RCC, NC A&T sign Agribusiness articulation agreementsNov 23, 2020
The brand new Agribusiness Technology program at Rockingham Community College is gaining a lot of traction in this historically agricultural county.
The program began this fall and teaches students the entrepreneurial and technical skills necessary to manage a profitable, environmentally sound, community-based small farm or agriculture business, or to manage agriculturally related operations within diversified corporations.
Graduates of the Agribusiness Technology program qualify for a variety of jobs in the field of agriculture, such as equipment, feed, supply sales, store management, farm operations, wholesale and retail produce management, nursery operations, and environmental and agricultural education.
The Agribusiness Technology program leads to a two-year Associate in Applied Science degree. It already has a Career and Technical Education pathway for local high school students to complete four courses, earning high school credits and 12 college credits at the same time. And now, graduates of the program can transfer many of their RCC credits to Greensboro-based NC A&T.
RCC’s AAS degree requires 65 credit hours. Graduates with at least a 2.5 cumulative grade point average can transfer most of those credits into the Bachelor of Science in Agriculture Education program at North Carolina Agricultural and Technical State University.
Two degree tracks
NC A&T offers two tracks, Secondary Education and Agricultural Professional Service, both requiring a total of 120 credit hours.
Students pursuing the Secondary Education track will be able to transfer 52 hours from RCC, and will take 67 additional hours at NC A&T that focus on teaching.
Those pursuing the Agricultural Professional Service track can transfer 63 hours from RCC to NC A&T, leaving 58 more hours to take to obtain the B.S. degree there.
“Agriculture is the world’s largest industry. It’s our country’s largest industry, with 23 million individuals employed in agriculture, food and fiber. And it’s an over $90 billion industry in the State of North Carolina,” said Dr. Antoine Alston, associate dean of Academic Studies and interim chair of the Department of Animal Sciences at NC A&T – and also a resident of Rockingham County.
Alston visited RCC on Monday, Nov. 21 to sign the two articulation agreements along with RCC President Dr. Mark Kinlaw.
“It’s so important that we’re producing future agricultural leaders and professionals, through programs like this at RCC and articulating to A&T for the baccalaureate degree in Agricultural Education. It’s a win-win for our state, it’s a win-win for our country, and for our global society when we can produce agricultural leaders,” Alton said, as the ink dried on the agreements.
Agribusiness Technology program begins
When Kinlaw joined RCC six years ago, the College did not have an agricultural program.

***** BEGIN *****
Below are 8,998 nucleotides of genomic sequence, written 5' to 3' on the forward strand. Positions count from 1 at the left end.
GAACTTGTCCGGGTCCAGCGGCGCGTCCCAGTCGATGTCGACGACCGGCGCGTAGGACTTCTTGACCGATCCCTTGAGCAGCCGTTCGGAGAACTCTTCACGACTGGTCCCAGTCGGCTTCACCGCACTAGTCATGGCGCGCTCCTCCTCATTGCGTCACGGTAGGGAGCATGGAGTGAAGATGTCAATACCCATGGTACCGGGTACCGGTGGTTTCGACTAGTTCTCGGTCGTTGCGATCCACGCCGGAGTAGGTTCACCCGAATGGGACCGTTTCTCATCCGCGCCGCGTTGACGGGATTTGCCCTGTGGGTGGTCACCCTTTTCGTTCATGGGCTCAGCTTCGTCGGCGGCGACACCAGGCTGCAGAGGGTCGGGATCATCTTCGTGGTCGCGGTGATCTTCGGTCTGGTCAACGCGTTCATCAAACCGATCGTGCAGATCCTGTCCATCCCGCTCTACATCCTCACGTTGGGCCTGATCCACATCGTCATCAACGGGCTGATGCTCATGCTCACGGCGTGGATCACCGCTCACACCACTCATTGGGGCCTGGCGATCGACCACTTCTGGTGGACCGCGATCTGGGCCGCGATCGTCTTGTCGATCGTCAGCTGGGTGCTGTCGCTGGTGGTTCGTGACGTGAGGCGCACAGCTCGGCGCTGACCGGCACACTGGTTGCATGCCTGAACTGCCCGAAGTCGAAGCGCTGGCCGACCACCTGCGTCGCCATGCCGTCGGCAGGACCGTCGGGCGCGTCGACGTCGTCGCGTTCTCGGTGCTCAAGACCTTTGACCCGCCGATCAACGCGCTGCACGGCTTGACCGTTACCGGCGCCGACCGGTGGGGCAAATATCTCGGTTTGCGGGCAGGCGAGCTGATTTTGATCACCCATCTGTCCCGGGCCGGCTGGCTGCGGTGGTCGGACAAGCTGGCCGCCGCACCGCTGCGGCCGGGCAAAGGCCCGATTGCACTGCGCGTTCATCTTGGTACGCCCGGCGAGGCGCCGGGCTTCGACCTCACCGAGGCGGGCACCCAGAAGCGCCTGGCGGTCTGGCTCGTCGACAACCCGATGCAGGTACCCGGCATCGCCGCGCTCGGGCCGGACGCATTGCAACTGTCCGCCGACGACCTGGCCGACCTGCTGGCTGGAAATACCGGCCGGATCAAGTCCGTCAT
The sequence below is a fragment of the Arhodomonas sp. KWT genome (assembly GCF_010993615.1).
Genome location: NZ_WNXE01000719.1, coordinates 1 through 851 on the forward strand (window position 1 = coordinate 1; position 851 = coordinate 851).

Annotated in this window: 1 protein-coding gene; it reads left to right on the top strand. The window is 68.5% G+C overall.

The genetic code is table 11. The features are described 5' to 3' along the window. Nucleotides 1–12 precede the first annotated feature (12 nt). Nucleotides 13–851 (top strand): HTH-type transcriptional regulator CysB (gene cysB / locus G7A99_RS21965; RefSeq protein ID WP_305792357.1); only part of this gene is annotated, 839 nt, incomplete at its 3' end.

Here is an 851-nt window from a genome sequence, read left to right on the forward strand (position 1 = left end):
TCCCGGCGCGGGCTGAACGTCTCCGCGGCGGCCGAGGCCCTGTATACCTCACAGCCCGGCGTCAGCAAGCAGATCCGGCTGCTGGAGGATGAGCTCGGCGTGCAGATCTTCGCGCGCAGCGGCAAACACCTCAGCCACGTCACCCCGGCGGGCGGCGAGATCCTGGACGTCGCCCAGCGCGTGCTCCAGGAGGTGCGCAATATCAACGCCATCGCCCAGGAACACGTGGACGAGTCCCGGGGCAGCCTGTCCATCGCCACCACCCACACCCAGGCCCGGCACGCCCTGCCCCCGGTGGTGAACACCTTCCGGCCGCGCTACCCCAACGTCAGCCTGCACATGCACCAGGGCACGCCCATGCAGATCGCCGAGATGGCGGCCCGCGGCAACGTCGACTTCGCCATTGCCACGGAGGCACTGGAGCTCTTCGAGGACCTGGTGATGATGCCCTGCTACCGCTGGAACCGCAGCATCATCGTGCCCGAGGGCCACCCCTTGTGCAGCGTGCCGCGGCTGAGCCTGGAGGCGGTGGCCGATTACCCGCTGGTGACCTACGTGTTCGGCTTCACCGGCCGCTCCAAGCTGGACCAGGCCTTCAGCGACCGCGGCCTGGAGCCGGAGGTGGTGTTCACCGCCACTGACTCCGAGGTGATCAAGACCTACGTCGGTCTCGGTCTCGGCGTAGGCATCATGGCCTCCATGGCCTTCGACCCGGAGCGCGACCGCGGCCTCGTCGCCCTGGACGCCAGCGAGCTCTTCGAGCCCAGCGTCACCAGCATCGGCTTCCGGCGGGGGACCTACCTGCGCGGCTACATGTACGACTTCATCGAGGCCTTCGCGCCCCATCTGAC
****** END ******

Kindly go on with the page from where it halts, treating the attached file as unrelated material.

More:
“And we’re in a county that was built on agriculture. We had a horticulture program, and wanted to move into more of agribusiness, because that’s where things are headed … well actually, where things already are,” he said.
RCC has renovated its Horticulture building and added a state-of-the-art greenhouse, repaired and refurbished another greenhouse, and is about the construct a storage building.
“We’ve really put an investment in the program, and we have our lead faculty John Ayers who has a long history in agriculture. I really feel good about the students we can attract. But getting connected to NC A&T with its long history in agricultural programs, this is going to be win-win for our students, the University, and the College,” Kinlaw said. “I think it’s going to be very successful. We’ve used some of our quarter-cent sales tax revenue to invest in this and are really happy with it.”
Alston said through the 2+2 program, students can take their classes on the NC A&T campus, “or they can sit right here in Rockingham County and don’t have to interrupt their lives” and take online courses.
“Students can take advantage of a great university to transfer to that is close by, so they’re not far from home,” Kinlaw said. “There are lots of jobs in this area.”
Ayers said RCC can offer students agribusiness education no matter where their interests lie.
“We look at basic agricultural enterprises and operations, and the business components that are involved in them,” he said.
“We have classes in animal science, plant science, pest control, soil science, marketing, introduction to business, accounting, ag chemicals, farm business, ag law, and ethics,” Ayers continued. “And then there’s a work-based learning component, to provide a real-world experience for these younger students coming into the world of work. A touch of reality is something a lot of these young students need.”
Ayers noted that the average age of farmers in the United States is approaching 60.
“A lot of these shoes will have to be filled. Many may not want to retire, but would like to have someone come in and fill part of their footsteps,” he said.